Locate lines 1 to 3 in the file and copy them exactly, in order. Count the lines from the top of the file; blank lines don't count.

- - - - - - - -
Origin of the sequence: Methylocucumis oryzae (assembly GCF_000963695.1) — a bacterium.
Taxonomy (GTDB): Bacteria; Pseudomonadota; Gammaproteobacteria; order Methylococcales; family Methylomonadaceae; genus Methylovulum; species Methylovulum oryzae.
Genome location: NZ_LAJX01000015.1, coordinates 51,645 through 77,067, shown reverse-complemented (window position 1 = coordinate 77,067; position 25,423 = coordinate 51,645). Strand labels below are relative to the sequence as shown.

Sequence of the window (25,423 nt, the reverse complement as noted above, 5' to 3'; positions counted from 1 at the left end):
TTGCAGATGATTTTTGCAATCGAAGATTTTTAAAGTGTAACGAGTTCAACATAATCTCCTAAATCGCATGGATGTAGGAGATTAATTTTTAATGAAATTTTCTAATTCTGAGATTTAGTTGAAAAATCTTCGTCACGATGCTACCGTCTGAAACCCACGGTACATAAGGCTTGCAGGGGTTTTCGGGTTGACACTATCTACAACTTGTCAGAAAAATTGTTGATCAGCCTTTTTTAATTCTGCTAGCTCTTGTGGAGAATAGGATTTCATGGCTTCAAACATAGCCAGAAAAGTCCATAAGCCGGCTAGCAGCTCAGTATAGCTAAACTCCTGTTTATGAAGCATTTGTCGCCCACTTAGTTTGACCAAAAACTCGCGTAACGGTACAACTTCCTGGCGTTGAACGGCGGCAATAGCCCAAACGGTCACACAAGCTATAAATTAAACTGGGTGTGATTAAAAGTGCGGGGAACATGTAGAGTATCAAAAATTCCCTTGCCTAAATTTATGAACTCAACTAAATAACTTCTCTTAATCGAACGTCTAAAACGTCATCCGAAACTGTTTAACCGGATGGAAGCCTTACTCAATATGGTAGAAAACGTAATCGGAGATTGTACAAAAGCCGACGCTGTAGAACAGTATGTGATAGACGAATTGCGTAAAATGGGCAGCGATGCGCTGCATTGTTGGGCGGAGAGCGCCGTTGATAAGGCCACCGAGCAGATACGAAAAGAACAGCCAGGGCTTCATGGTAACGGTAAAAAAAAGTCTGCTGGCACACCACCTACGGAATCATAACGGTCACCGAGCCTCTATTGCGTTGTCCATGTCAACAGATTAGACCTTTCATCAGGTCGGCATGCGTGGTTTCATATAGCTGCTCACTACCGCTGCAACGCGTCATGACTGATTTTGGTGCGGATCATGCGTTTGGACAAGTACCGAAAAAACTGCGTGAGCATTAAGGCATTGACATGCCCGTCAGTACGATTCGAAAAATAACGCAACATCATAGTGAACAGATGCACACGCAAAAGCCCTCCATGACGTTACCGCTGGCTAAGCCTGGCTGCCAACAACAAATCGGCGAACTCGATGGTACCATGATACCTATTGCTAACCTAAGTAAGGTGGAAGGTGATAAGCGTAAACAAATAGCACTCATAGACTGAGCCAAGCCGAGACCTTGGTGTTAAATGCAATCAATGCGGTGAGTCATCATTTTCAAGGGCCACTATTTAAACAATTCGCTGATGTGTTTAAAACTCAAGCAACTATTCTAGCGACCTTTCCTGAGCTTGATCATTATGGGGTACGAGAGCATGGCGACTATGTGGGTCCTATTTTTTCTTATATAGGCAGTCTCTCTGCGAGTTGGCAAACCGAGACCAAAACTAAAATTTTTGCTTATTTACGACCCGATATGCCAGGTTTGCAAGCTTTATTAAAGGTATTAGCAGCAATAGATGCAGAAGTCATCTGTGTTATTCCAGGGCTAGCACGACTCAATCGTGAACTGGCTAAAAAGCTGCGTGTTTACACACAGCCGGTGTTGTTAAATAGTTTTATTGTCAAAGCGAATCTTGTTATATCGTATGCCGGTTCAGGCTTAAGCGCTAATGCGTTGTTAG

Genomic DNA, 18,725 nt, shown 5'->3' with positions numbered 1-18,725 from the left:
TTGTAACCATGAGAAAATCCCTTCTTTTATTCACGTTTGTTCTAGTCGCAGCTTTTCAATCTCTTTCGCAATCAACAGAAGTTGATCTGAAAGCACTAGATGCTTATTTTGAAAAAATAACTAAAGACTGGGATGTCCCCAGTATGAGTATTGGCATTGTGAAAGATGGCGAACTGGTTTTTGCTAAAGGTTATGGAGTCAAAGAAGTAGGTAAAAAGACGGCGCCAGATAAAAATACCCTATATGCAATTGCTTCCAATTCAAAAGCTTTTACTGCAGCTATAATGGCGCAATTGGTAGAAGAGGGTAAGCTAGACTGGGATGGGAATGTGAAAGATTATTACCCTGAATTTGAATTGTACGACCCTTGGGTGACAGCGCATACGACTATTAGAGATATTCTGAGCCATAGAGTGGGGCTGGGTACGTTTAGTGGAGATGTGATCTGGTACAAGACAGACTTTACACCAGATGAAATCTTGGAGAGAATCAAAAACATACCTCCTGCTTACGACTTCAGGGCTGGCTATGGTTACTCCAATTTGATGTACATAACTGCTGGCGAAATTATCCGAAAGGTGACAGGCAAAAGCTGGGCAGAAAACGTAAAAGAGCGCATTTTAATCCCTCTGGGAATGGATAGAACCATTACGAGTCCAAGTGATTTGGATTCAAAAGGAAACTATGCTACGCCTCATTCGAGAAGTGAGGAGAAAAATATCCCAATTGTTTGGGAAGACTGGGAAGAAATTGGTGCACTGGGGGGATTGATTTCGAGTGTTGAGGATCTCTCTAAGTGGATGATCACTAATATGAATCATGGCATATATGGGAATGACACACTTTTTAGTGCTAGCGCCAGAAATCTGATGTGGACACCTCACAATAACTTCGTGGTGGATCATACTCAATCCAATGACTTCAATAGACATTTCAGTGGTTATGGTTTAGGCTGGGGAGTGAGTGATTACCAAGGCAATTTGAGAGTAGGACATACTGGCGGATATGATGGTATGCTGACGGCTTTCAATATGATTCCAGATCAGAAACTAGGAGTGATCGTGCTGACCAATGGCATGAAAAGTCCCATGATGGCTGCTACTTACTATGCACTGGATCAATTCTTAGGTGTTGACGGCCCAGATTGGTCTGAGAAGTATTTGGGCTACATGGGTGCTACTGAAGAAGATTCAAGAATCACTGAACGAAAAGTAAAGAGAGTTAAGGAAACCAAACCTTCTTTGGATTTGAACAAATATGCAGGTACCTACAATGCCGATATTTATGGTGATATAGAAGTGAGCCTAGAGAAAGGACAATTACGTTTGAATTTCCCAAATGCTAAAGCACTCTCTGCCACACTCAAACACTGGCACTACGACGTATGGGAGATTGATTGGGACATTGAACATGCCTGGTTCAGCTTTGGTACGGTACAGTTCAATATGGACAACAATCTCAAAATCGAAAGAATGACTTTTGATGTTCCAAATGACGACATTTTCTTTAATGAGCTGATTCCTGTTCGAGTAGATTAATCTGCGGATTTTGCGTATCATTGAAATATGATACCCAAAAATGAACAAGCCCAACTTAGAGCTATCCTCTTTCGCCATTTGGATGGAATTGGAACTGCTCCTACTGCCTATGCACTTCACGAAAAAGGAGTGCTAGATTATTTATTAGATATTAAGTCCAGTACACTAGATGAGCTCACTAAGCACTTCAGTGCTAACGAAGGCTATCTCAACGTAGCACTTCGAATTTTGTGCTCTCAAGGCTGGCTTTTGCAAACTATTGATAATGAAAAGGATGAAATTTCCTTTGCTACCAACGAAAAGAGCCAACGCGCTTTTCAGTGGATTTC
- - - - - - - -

Origin of the sequence: Methylocucumis oryzae (assembly GCF_000963695.1) — a bacterium.
Taxonomy (GTDB): Bacteria; Pseudomonadota; Gammaproteobacteria; order Methylococcales; family Methylomonadaceae; genus Methylovulum; species Methylovulum oryzae.
Genome location: NZ_LAJX01000015.1, coordinates 51,645 through 77,067, shown reverse-complemented (window position 1 = coordinate 77,067; position 25,423 = coordinate 51,645). Strand labels below are relative to the sequence as shown.